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Total Eclipse of the Zoo: Animal Behavior during a Total Solar Eclipse

Adam Hartstone-Rose, Edwin Dickinson, Lisa M Paciulli, Ashley R Deutsch, Leon Tran, Grace Jones, Kaitlyn C Leonard
Animals: An Open Access Journal From MDPI 2020 March 31, 10 (4)
32244374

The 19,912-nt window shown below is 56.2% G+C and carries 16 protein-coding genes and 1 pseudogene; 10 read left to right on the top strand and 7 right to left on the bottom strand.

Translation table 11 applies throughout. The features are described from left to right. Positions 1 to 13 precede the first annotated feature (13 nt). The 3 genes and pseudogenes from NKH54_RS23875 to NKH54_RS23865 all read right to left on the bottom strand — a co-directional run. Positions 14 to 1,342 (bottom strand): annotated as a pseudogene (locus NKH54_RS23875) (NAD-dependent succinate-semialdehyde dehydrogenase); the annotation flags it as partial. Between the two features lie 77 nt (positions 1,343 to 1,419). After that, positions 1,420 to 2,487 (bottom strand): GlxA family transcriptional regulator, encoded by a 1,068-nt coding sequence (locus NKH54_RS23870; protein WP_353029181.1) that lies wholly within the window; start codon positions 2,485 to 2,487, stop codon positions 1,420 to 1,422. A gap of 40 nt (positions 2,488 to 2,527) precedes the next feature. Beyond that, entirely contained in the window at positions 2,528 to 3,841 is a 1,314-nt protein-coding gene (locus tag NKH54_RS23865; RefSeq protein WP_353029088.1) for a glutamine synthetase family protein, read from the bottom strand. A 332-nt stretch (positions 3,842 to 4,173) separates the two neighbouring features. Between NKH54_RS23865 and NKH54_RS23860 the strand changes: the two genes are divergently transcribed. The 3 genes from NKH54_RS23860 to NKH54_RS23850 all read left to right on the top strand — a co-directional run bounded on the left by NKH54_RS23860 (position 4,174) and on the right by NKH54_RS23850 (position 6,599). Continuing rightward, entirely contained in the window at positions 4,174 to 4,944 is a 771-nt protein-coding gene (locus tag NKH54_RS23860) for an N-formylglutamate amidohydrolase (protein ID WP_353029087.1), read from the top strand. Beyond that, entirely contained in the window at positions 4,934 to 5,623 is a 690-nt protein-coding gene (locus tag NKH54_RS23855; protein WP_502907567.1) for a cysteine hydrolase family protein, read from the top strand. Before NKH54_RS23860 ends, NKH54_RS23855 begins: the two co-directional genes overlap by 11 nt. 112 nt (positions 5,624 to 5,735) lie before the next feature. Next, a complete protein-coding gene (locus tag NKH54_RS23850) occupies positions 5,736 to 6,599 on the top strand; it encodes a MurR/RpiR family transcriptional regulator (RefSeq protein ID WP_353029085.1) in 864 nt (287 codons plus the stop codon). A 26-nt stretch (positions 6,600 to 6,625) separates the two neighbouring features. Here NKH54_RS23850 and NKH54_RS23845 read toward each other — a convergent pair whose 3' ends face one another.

The infrequency of a total solar eclipse renders the event novel to those animals that experience its effects and, consequently, may induce anomalous behavioral responses. However, historical information on the responses of animals to eclipses is scant and often conflicting. In this study, we qualitatively document the responses of 17 vertebrate taxa (including mammals, birds, and reptiles) to the 2017 total solar eclipse as it passed over Riverbanks Zoo and Garden in Columbia, South Carolina. In the days leading up to the eclipse, several focal teams, each consisting of researchers, animal keepers, and student/zoo volunteers conducted baseline observations using a combination of continuous ad libitum and scan sampling of each animal during closely matched seasonal conditions. These same focal teams used the same protocol to observe the animals in the hours preceding, during, and immediately following the eclipse. Additionally, for one species-siamangs ( Symphalangus syndactylus )-live video/audio capture was also employed throughout observations to capture behavior during vocalizations for subsequent quantitative analysis. Behavioral responses were classified into one or more of four overarching behavioral categories: normal (baseline), evening, apparent anxiety, and novel. Thirteen of seventeen observed taxa exhibited behaviors during the eclipse that differed from all other observation times, with the majority (8) of these animals engaging in behaviors associated with their evening or nighttime routines. The second predominant behavior was apparent anxiety, documented in five genera: baboons ( Papio hamadryas ), gorillas ( Gorilla gorilla gorilla ), giraffes ( Giraffa cf. camelopardalis) , flamingos ( Phoenicopterus ruber ), and lorikeets ( Trichoglossus moluccanus and Trichoglossus haematodus ). Novel behaviors characterized by an increase in otherwise nearly sedentary activity were observed only in the reptiles, the Galapagos tortoise ( Chelonoidis nigra ) and the Komodo dragon ( Varanus komodoensis ). While the anthropogenic influences on animal behaviors-particularly those relating to anxiety-cannot be discounted, these observations provide novel insight into the observed responses of a diverse vertebrate sample during a unique meteorological stimulus, insights that supplement the rare observations of behavior during this phenomenon for contextualizing future studies.

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